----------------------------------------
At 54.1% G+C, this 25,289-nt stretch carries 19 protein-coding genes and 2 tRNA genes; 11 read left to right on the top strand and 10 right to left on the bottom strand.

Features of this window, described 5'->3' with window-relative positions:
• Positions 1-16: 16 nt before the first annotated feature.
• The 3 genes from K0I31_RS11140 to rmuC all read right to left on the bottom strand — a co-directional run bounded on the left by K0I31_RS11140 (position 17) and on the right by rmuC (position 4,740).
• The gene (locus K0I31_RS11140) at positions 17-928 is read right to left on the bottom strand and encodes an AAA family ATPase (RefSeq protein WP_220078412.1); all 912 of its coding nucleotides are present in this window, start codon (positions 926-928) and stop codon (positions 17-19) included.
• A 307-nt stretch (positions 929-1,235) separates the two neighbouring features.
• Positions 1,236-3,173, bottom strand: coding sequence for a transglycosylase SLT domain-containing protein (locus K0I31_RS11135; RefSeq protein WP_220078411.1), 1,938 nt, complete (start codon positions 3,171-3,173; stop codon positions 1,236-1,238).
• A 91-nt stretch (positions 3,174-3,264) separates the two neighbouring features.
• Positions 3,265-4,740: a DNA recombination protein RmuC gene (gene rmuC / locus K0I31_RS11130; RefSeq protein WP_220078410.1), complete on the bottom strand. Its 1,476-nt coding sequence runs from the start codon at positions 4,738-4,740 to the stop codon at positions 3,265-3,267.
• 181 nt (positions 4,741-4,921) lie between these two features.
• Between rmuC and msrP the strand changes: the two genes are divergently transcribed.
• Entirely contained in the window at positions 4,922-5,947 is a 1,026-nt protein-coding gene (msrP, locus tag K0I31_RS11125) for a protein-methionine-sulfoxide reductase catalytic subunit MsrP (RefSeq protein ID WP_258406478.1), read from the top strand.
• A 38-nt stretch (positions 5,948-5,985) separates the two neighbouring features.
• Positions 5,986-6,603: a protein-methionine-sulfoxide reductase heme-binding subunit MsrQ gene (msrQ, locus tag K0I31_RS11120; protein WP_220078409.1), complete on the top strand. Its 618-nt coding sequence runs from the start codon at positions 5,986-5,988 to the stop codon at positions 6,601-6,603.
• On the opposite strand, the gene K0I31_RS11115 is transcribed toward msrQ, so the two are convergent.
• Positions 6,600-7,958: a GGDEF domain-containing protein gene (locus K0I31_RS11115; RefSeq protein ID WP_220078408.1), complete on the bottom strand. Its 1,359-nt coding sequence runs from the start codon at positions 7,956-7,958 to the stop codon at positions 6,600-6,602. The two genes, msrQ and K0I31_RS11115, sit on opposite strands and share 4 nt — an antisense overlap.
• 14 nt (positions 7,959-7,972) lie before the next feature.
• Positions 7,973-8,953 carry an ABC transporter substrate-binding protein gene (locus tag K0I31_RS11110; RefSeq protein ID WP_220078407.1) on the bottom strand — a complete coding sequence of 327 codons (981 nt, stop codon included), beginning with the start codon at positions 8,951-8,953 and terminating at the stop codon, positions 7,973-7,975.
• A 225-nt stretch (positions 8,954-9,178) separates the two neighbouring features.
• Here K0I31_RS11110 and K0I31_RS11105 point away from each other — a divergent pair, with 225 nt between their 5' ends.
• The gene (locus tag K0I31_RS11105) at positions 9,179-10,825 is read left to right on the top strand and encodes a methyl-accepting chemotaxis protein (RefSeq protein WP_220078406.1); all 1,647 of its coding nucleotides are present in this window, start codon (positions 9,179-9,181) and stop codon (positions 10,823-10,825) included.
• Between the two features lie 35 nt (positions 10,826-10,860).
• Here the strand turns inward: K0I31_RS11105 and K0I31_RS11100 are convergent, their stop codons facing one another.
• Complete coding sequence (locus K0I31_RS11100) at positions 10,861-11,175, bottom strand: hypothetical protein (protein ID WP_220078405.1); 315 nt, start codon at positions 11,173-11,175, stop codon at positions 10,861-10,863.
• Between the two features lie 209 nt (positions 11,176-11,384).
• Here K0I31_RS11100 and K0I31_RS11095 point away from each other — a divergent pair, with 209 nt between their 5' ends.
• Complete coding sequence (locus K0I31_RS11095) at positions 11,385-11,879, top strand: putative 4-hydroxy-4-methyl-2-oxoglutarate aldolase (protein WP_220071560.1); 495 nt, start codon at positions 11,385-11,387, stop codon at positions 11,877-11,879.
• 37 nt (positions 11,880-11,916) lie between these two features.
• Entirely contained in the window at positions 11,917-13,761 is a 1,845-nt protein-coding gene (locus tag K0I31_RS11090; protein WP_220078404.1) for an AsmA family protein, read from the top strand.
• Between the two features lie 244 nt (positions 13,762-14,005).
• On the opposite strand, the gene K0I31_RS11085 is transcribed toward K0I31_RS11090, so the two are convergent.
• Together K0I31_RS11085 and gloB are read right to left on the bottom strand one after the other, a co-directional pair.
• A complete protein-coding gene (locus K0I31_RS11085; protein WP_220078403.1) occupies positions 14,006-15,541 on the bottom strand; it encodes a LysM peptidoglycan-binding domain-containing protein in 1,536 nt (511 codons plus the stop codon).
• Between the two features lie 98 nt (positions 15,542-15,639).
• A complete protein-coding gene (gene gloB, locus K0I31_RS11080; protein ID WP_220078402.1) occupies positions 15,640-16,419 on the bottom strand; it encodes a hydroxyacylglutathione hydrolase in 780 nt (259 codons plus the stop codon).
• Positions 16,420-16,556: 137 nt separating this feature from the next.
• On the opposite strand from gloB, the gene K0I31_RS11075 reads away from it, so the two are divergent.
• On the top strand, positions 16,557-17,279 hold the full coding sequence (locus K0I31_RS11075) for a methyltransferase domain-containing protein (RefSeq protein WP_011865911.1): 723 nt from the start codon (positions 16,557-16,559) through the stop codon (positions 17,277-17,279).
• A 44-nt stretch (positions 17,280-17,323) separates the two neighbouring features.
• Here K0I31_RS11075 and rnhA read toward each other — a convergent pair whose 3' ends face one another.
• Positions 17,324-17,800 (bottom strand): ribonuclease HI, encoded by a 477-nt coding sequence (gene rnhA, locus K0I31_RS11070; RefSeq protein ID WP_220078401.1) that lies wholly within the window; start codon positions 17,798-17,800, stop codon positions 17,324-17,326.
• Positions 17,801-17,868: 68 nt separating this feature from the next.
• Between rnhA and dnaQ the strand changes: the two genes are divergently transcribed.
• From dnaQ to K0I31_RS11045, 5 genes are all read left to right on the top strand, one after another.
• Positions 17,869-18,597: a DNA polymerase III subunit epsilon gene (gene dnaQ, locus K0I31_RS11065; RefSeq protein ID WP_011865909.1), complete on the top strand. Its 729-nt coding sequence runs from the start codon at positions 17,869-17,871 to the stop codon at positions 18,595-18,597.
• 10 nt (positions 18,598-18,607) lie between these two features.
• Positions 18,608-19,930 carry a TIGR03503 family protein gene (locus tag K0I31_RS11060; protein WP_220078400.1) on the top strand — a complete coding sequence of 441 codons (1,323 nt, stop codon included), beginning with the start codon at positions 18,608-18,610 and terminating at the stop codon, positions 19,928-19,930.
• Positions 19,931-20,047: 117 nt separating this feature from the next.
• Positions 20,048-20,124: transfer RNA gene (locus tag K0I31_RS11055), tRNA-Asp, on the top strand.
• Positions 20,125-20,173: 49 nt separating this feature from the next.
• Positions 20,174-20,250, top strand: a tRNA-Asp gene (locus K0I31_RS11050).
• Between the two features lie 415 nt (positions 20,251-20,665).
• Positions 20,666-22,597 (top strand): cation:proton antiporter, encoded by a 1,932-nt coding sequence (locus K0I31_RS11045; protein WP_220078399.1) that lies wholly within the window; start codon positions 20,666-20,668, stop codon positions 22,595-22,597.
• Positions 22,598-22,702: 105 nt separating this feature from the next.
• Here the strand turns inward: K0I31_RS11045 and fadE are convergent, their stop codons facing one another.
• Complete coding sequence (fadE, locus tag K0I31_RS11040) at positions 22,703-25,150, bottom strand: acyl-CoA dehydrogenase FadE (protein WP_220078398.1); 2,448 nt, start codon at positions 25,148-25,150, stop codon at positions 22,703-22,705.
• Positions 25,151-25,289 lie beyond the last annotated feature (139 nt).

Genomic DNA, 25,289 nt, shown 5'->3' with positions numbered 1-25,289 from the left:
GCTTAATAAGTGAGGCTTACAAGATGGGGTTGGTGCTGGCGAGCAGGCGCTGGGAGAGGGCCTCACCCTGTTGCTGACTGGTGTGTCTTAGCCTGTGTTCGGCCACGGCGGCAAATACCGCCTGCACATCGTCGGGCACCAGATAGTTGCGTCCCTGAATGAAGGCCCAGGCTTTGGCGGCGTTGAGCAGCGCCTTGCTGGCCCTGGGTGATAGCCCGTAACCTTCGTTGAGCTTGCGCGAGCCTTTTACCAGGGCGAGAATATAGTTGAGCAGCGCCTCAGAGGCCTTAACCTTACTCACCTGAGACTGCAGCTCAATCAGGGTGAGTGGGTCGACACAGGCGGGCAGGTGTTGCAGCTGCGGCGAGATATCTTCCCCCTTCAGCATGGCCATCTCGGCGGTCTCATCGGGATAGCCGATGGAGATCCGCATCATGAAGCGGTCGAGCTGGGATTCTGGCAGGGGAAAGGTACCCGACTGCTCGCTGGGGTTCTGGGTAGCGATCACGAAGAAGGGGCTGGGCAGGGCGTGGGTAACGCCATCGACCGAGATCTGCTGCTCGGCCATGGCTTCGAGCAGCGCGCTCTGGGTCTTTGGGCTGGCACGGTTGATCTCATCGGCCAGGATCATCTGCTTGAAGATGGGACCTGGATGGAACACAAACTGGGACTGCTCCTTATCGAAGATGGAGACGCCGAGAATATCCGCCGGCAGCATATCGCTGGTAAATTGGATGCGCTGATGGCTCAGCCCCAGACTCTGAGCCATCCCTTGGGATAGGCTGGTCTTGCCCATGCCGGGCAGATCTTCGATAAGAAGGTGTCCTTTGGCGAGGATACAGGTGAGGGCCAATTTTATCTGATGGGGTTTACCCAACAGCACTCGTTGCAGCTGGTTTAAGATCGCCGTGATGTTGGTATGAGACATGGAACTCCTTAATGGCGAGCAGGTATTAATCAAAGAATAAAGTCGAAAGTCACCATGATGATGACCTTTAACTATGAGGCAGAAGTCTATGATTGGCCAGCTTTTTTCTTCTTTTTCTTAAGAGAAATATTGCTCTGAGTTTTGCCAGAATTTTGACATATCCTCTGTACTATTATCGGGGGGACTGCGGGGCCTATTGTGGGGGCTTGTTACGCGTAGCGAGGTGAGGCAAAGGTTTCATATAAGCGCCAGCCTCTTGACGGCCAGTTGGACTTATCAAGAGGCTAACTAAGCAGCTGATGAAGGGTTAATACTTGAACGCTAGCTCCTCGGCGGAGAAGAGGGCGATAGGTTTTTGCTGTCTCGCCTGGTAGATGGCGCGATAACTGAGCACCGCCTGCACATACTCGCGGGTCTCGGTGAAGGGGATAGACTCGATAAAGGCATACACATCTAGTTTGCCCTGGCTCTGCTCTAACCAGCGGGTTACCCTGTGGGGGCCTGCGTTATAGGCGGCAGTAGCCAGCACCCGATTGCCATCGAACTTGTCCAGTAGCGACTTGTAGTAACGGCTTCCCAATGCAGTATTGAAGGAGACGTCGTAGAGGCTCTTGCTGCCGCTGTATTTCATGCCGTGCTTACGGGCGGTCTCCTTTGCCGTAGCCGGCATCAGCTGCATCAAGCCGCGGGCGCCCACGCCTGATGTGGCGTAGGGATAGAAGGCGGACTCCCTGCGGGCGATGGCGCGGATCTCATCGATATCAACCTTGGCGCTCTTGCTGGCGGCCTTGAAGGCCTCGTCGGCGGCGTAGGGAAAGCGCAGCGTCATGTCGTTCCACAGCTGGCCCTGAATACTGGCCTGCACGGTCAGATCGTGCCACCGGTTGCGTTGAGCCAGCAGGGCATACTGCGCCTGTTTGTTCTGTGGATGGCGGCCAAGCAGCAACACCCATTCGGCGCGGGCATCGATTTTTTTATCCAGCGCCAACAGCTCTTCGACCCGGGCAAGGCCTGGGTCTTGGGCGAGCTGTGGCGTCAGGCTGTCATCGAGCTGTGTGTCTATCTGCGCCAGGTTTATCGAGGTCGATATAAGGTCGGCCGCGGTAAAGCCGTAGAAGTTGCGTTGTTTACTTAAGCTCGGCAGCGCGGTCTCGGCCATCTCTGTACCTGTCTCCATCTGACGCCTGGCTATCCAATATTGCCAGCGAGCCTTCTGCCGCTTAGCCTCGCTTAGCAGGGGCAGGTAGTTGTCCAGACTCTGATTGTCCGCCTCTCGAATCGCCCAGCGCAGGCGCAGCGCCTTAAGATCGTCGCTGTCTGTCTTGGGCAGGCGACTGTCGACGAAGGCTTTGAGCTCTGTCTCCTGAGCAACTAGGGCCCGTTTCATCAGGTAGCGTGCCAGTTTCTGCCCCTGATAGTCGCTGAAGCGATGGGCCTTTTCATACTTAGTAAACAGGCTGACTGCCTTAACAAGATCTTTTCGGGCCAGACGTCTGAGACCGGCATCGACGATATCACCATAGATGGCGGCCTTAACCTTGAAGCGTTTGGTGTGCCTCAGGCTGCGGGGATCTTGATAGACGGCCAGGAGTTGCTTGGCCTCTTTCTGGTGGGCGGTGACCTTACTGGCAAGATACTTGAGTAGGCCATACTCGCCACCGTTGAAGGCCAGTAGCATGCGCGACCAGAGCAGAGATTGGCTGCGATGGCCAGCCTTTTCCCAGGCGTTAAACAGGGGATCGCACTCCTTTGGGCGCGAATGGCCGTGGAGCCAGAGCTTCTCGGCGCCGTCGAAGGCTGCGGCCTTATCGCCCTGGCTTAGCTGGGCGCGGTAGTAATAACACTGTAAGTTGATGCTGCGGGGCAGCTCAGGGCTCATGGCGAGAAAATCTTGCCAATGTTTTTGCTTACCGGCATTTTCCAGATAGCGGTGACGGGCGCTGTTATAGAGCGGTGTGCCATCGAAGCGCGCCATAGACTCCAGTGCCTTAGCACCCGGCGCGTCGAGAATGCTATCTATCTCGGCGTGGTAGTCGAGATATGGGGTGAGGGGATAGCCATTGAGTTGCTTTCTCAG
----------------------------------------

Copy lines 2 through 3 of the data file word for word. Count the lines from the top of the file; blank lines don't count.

Features of this window, described 5'->3' with window-relative positions:
• Positions 1-16: 16 nt before the first annotated feature.